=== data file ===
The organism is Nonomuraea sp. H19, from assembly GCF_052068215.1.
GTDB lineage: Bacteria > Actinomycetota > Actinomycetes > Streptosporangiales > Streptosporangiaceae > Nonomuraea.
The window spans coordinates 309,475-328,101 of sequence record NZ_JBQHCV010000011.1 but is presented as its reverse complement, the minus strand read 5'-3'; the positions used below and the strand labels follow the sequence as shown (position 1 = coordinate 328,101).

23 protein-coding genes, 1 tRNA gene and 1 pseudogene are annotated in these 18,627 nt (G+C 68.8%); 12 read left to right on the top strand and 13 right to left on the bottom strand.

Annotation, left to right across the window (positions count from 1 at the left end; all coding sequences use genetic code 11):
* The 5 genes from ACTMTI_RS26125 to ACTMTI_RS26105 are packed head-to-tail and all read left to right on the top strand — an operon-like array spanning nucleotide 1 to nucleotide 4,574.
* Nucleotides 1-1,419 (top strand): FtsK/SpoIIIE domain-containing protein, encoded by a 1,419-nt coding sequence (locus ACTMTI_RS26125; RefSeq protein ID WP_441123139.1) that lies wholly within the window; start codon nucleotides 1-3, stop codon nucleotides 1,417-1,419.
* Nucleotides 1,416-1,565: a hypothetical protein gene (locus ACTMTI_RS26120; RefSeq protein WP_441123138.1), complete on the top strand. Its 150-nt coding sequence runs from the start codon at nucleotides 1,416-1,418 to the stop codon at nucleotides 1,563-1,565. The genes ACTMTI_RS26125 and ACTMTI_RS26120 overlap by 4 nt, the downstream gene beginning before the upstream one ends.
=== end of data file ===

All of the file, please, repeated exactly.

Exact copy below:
The organism is Nonomuraea sp. H19, from assembly GCF_052068215.1.
GTDB lineage: Bacteria > Actinomycetota > Actinomycetes > Streptosporangiales > Streptosporangiaceae > Nonomuraea.
The window spans coordinates 309,475-328,101 of sequence record NZ_JBQHCV010000011.1 but is presented as its reverse complement, the minus strand read 5'-3'; the positions used below and the strand labels follow the sequence as shown (position 1 = coordinate 328,101).

23 protein-coding genes, 1 tRNA gene and 1 pseudogene are annotated in these 18,627 nt (G+C 68.8%); 12 read left to right on the top strand and 13 right to left on the bottom strand.

Annotation, left to right across the window (positions count from 1 at the left end; all coding sequences use genetic code 11):
* The 5 genes from ACTMTI_RS26125 to ACTMTI_RS26105 are packed head-to-tail and all read left to right on the top strand — an operon-like array spanning nucleotide 1 to nucleotide 4,574.
* Nucleotides 1-1,419 (top strand): FtsK/SpoIIIE domain-containing protein, encoded by a 1,419-nt coding sequence (locus ACTMTI_RS26125; RefSeq protein ID WP_441123139.1) that lies wholly within the window; start codon nucleotides 1-3, stop codon nucleotides 1,417-1,419.
* Nucleotides 1,416-1,565: a hypothetical protein gene (locus ACTMTI_RS26120; RefSeq protein WP_441123138.1), complete on the top strand. Its 150-nt coding sequence runs from the start codon at nucleotides 1,416-1,418 to the stop codon at nucleotides 1,563-1,565. The genes ACTMTI_RS26125 and ACTMTI_RS26120 overlap by 4 nt, the downstream gene beginning before the upstream one ends.